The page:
On Friday the 30th of August 2013, three rhinos were darted by poachers and de-horned on Kapama Game Reserve. Although one bull was killed, the remaining two cows managed to survive the ordeal and were moved to the Hoedspruit Endangered Species Centre (HESC), Camp Jabulani’s sister company, to be treated.
For a year, the HESC has provided a sanctuary to the two surviving rhinos, Lion’s Den and Dingle Dell. With the help of a specialist veterinary team, we have all watched as a horrific tale of rhino poaching turned into a story of hope and survival against all odds.
The animals’ horns had been neatly cut of with a chain-saw, but this left their sinus canals open and exposed, posing a massive threat to their survival.
Dr. Peter Rogers, local veterinarian, originally treated the wounds, and has played a major role in the follow-up treatments. Dr. Gerhard Steenkamp, a well-known veterinarian dentist and senior lecturer at the University of Pretoria; and Dr. Johan Marais, an equine and wildlife surgeon and lecturer at the University of Pretoria, were also consulted. They shared their ideas, knowledge and experience, which have been an invaluable resource in the long road to the animals’ recovery.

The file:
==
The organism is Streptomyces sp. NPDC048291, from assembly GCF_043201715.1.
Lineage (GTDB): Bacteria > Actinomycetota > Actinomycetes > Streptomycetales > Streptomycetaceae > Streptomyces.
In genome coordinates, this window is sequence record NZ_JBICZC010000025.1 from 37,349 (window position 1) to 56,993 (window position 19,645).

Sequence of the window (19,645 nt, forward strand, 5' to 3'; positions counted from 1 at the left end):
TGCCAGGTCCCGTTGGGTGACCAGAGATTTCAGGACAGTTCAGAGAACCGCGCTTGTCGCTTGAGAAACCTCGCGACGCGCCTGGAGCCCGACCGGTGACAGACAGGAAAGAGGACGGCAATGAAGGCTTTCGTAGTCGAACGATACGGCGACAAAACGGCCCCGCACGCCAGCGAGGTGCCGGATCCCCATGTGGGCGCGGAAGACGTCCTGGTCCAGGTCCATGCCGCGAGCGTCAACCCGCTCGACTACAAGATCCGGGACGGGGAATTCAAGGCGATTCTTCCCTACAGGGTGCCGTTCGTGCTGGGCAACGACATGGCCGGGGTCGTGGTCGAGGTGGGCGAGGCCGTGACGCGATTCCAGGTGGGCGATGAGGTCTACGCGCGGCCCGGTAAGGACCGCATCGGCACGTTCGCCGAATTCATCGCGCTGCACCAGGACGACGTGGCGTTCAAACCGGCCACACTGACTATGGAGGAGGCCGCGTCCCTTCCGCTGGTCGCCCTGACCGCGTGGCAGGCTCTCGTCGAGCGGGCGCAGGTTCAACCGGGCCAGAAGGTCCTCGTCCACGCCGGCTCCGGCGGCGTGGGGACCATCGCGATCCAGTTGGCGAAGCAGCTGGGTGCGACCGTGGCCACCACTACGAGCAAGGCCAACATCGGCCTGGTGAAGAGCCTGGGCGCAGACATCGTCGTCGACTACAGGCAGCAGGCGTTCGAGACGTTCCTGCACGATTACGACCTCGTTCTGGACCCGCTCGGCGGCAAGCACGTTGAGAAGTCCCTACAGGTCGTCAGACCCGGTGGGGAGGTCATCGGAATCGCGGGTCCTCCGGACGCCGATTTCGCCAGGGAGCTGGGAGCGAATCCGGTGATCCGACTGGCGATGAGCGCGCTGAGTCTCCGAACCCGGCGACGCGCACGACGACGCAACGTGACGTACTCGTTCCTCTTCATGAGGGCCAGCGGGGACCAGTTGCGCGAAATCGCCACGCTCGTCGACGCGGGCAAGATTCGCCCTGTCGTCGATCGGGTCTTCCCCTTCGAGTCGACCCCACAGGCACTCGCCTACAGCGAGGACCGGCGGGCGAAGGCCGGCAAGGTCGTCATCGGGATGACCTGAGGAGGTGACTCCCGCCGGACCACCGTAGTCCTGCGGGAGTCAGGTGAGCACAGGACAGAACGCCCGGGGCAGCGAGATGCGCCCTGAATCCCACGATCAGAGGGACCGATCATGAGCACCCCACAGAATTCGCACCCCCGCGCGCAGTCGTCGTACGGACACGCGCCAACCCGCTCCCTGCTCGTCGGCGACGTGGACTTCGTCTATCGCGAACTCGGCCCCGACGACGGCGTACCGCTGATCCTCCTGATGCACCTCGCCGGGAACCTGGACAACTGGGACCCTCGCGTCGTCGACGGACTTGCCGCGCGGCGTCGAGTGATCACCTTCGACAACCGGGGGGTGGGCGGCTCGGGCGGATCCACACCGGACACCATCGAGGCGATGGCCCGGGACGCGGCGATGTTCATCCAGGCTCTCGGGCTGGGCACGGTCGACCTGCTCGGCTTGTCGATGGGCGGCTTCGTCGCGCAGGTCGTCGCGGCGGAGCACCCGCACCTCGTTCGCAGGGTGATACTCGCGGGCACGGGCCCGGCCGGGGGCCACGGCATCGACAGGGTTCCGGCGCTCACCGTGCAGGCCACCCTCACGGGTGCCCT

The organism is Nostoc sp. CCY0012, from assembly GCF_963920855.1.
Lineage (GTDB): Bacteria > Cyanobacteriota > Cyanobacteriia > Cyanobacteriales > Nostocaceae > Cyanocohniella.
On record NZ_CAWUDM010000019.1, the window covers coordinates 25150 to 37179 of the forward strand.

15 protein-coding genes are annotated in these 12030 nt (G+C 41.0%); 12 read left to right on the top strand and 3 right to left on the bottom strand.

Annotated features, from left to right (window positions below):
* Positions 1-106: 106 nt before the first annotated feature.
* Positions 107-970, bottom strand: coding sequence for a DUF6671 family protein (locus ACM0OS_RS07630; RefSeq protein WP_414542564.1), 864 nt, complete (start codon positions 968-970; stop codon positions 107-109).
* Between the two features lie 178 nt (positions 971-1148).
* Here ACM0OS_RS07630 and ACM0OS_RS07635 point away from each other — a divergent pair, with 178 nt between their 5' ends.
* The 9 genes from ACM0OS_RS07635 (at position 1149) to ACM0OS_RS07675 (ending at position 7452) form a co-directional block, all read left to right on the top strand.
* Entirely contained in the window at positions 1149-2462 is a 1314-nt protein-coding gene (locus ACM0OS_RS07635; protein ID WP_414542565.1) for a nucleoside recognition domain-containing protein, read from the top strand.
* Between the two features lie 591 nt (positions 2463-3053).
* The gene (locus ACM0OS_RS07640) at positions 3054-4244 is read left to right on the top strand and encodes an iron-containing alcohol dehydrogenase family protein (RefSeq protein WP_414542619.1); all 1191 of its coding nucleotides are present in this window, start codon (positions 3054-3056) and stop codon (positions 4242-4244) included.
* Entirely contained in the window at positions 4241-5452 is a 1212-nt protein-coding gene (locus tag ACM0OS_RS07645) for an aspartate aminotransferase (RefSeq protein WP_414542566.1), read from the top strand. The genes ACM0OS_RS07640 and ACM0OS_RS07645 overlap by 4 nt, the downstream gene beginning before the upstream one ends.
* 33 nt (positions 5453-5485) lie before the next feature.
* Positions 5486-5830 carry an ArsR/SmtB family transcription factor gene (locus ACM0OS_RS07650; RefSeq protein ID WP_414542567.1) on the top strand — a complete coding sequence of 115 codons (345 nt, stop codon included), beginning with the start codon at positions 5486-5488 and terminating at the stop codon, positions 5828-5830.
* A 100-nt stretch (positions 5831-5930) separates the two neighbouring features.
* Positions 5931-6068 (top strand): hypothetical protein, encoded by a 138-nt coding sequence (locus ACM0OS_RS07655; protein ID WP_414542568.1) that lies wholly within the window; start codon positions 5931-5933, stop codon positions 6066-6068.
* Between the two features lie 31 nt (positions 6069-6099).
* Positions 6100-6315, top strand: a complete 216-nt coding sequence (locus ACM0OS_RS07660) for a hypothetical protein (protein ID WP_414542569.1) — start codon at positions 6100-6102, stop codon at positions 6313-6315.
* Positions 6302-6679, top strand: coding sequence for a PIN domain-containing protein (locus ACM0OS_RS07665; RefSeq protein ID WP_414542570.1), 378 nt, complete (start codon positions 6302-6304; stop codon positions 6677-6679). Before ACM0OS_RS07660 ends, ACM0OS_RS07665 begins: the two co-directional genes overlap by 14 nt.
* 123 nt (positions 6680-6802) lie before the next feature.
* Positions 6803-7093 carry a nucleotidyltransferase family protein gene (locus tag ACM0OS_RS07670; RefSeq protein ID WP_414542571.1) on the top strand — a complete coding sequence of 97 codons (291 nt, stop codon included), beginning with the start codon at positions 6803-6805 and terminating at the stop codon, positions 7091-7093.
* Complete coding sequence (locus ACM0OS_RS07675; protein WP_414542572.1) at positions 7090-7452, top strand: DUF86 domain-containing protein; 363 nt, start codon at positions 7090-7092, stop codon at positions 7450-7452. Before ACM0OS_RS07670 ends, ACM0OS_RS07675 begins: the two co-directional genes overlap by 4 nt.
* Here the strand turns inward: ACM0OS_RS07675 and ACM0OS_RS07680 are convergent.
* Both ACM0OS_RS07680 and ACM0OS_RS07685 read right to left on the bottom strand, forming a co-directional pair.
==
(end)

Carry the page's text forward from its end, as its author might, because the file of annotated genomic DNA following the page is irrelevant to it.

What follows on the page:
The biggest challenge in the process has been trying to keep the rhinos’ casts resilient against damage, ensuring that their wounds remained unexposed for as long as possible. As the wounds have healed, they have gotten very itchy, causing the rhinos to rub their noses against the bark of trees for some relief. In the process, their casts have been damaged, opening their wounds up to maggot infestation and infection. This has resulted in a number of restorative procedures over the course of the year.
On 22 March 2014, the veterinary team decided that the smaller rhino, Dingle Dell’s, wound had healed enough for her cast to be left off. While HESC’s curator watched the healed wound very closely over the weeks that followed, no further infection was evident. Dingle Dell had fully healed! However, Lion’s Den’s wound has taken a bit more time, and it may be a few months before the team see a full recovery. Despite this, everyone feels extremely positive about the progress that she is making, albeit slower than Dingle Dell.
The HESC owes a lot to the generous support from the public, as well as to their fantastic team of vets.